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Hayao Miyazaki

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Hayao Miyazaki

I’m assuming that the reason I do not see any Hayao Miyazaki films reviewed in this thread is because his films are an obvious choice. I did hesitate to choose his films to review because I imagine that everyone knows them, but I have a sincere love and respect for Miyazaki’s films and I think they are perfect to use in the classroom. For anyone who does not know or is not familiar with Hayao Miyazaki, he is a Japanese artist who began as an anime/manga artist and then became a writer, producer, director, etc. for many wonderful films.

For the purposes of the summer seminar, I chose “Howl’s Moving Castle” but I also love and recommend, “Castle in the Sky”, “My Neighbor Totoro”, “Kiki’s Delivery Service”, “Princess Mononoke”, “Spirited Away”, “Ponyo”, and “The Wind Rises”. With any of these films, you can do a great many activities/lessons with your students. For an English/Language Arts class, all Miyazaki films are great for identifying themes. Miyazaki is a master at presenting good versus evil (specifically) but also opposing forces (generally). As they watch, they can identify the key forces/characters, the key events, and at the conclusion, the overarching themes. Some themes are obvious and others need to come through discussion or by questioning students. It would be interesting to pair or group students to identify major themes in the film and then present to the class to see if all pairs/groups came up with the same or similar themes. “Howls’ Moving Castle” and “The Wind Rises” would be particularly good for a Social Studies class because of the depiction of war and the social/personal repercussions of war. Looking at these films, students can identify the motivation behind war, the incentives, the proposed goals of the war or what is the intended purpose of war and compare it to a war they have learned about in class. In an Art class, Miyazaki’s style can be compared throughout all of his films to see where his trademark lies, i.e. in color choice, in motion, in background sets, in character, etc. and then students can attempt to mimic his style or create a character or scene in homage to Miyazaki’s style. There can also be a compare/contrast between Miyazaki’s anime/manga work and his films or a compare/contrast between his work and another, perhaps more modern, anima/manga artist. Students could also take a beloved Miyazaki character and place it in a new environment by creating a different background set/scene for the character and writing a new short story for this character’s new adventure outside of Miyazaki’s film.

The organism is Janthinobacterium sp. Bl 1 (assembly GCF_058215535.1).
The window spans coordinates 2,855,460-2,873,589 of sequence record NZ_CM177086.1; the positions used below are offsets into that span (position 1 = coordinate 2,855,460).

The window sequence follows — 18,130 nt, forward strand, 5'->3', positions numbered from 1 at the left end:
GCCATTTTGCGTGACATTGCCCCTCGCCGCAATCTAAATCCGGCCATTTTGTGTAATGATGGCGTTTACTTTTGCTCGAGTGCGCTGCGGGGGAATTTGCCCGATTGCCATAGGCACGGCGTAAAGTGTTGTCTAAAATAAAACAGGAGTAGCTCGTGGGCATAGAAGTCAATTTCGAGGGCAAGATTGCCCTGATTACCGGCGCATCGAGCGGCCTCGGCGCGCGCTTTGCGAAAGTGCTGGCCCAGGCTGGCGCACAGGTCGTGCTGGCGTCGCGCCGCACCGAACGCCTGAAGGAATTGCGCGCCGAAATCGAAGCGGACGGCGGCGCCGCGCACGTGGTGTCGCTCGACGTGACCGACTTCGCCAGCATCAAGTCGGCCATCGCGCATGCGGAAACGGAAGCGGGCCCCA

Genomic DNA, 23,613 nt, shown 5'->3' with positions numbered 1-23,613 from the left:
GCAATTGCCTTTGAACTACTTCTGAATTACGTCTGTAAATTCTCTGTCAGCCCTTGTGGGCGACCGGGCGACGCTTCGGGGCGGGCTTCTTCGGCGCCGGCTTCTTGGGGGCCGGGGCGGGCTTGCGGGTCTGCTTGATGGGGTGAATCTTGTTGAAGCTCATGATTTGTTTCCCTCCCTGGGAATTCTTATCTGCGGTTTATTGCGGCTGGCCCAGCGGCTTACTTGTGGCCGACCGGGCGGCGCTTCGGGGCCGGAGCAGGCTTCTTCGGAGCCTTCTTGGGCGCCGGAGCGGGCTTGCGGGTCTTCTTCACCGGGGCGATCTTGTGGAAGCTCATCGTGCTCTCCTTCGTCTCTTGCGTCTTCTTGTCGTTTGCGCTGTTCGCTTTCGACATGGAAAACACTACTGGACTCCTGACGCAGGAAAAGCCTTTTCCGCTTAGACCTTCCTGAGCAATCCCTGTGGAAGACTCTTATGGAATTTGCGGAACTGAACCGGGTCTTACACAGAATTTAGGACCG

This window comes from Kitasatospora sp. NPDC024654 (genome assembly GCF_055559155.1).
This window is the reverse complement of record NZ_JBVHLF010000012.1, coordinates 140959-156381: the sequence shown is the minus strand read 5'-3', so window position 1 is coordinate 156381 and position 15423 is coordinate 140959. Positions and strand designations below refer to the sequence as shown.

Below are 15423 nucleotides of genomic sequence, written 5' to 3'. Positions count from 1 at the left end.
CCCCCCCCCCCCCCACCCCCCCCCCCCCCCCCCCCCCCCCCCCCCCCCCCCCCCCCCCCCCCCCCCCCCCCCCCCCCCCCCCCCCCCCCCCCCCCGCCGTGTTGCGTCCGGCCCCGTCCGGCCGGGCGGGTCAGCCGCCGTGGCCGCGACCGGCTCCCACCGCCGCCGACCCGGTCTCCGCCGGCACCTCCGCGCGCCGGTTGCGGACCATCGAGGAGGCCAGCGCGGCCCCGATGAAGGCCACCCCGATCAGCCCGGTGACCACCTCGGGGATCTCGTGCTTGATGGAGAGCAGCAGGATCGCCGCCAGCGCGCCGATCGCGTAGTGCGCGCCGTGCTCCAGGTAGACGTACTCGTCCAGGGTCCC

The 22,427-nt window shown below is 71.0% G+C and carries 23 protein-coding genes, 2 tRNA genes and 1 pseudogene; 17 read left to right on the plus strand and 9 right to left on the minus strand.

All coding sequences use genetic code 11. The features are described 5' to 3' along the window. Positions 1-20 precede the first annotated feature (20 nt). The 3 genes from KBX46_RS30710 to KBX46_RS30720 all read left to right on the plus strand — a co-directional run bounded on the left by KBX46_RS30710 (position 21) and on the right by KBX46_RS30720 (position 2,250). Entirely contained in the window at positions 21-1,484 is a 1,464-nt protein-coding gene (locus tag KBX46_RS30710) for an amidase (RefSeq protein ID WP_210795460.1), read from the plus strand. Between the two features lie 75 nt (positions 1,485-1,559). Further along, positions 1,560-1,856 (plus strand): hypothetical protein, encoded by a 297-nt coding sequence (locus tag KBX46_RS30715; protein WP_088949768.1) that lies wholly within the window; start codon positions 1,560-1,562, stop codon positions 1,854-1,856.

edited by crivas on 8/24/2015